Best Pets for Older Adults Guide & Benefits
Choosing a new pet can be exciting, but it may also be intimidating.
After all, hopefully, your new pooch, kitten, budgie or goldfish will be with you for many years – so you need to make a decision that’s right for your lifestyle and your health. People with fur allergies, for instance, should stay away from hairy dogs, while anyone looking for energetic pets to play with might want to steer clear of goldfish.
But when you’re elderly, choosing a new pet can be a very emotional decision – especially if you’re looking for a companion after the death of a loved one. However, with so many different pets to choose from, older animal lovers can find exactly the right pet for them with some careful research and planning.
The best dogs for older owners
Dogs are among the most popular pets for over-50s, but elderly owners should choose their dogs carefully. For instance, it can be tiring to bring up a puppy so perhaps an older dog with a more sedate temperament makes a better pet for an older owner. You should also think about the size and energy level of adult dogs. Small dogs like poodles and spaniels are more popular with over-50s as they don’t take up too much room and aren’t known for being boisterous. If you lead an active lifestyle, a corgi is a great choice too since they are active without being over-energetic.
Ultimately, you should choose a dog that you love, and a breed that will fit your lifestyle best. This dog breed selector tool from Purina may offer some help, and Champdogs is a great place to look for pedigree dogs too. But you should also seek the opinion of a doctor or vet if you have health problems and perhaps ask The Cinnamon Trust for advice.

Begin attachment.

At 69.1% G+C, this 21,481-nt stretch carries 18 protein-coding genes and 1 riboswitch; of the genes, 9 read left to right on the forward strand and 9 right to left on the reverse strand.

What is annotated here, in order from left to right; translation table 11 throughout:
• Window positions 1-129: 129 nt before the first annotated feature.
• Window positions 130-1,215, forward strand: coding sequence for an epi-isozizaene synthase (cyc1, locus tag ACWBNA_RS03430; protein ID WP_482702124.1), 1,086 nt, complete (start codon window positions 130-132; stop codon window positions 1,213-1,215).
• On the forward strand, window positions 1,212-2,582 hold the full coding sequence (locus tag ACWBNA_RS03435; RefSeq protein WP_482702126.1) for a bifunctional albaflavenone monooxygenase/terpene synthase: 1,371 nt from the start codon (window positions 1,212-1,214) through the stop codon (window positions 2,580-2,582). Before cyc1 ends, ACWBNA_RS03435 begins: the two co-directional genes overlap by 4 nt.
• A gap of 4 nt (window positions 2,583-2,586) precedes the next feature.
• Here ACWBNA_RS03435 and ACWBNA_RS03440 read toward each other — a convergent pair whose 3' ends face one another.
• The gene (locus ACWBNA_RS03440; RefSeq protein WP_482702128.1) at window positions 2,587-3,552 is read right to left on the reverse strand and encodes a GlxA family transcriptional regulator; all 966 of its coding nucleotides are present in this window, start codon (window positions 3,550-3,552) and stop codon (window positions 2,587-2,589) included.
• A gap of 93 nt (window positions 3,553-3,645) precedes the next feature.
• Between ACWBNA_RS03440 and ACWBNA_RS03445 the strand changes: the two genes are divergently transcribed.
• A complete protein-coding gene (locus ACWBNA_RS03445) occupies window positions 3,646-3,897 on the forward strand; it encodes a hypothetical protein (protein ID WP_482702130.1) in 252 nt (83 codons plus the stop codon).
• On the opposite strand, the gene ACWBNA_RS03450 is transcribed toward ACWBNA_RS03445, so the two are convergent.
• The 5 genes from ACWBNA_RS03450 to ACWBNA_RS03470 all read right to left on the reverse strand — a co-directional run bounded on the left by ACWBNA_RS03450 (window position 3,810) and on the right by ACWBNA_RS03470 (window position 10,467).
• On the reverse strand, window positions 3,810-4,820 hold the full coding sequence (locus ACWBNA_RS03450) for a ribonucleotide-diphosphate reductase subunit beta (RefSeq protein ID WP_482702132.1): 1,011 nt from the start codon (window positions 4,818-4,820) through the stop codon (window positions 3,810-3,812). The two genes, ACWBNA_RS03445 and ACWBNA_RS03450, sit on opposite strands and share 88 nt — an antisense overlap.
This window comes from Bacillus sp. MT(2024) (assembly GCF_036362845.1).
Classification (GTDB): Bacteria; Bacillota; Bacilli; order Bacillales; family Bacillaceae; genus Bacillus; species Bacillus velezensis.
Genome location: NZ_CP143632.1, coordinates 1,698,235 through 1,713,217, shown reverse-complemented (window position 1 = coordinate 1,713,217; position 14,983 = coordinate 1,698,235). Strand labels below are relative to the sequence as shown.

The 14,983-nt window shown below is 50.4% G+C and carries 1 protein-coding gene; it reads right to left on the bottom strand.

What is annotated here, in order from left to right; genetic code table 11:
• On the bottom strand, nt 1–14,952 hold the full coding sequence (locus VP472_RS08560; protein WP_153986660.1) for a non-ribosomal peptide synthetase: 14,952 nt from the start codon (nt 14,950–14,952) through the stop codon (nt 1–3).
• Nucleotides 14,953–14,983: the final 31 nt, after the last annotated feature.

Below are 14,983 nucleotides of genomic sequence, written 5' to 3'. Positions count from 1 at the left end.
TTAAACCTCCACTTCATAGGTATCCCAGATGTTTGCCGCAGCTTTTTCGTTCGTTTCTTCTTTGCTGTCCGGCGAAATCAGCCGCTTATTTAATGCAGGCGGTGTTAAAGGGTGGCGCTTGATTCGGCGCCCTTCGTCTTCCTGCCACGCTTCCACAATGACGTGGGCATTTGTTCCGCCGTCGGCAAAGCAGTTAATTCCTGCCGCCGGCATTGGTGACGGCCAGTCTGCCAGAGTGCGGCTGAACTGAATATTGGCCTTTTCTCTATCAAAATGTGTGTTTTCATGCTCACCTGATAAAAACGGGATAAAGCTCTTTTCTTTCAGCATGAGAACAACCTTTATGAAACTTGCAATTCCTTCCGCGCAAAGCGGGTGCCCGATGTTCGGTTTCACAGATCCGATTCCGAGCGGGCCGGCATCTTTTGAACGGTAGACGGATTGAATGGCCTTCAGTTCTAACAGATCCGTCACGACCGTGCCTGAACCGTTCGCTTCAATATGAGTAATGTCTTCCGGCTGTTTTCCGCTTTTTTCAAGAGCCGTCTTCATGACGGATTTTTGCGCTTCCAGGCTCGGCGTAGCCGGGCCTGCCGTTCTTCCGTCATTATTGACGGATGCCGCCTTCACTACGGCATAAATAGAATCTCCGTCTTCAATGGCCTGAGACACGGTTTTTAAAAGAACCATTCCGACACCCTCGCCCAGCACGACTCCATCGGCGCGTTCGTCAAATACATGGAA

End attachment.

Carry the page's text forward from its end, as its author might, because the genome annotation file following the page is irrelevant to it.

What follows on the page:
Picking a cat that suits your lifestyle
Cats are also great pets for people over-50 – particularly because, by and large, cats can take care of themselves. Again, this doesn’t mean all cats are great pets for retirees. Kittens can be hard to toilet-train, so it may be less hassle in the long run to opt for an adult cat who’s already been seen to by a vet. Some cat breeds may be high maintenance too: Persian cats, for instance, look beautiful but are likely to shed hair all over your home.
You should also consider if you want a cat that’s happy to stay indoors and curl up on your lap as you watch TV, or if you’re looking for a feline that prowls the neighbourhood stalking its prey. British Shorthair and Ragdoll cats are particularly friendly home-dwellers, and make loveable housebound cats for older owners.
For more information on keeping cats, websites like The Catster offer sage advice on everything from breeds to general health and care. And remember, if you’re finding caring for your pet tiring or taxing, then you can always ask for help. Local animal charities will be able to offer you advice, and it’s often wise to ask friends, families and neighbours to help out when they can. It’s also advisable to invest in a comprehensive pet insurance policy, so you know that you’ll be covered should your pet need to visit a vet.
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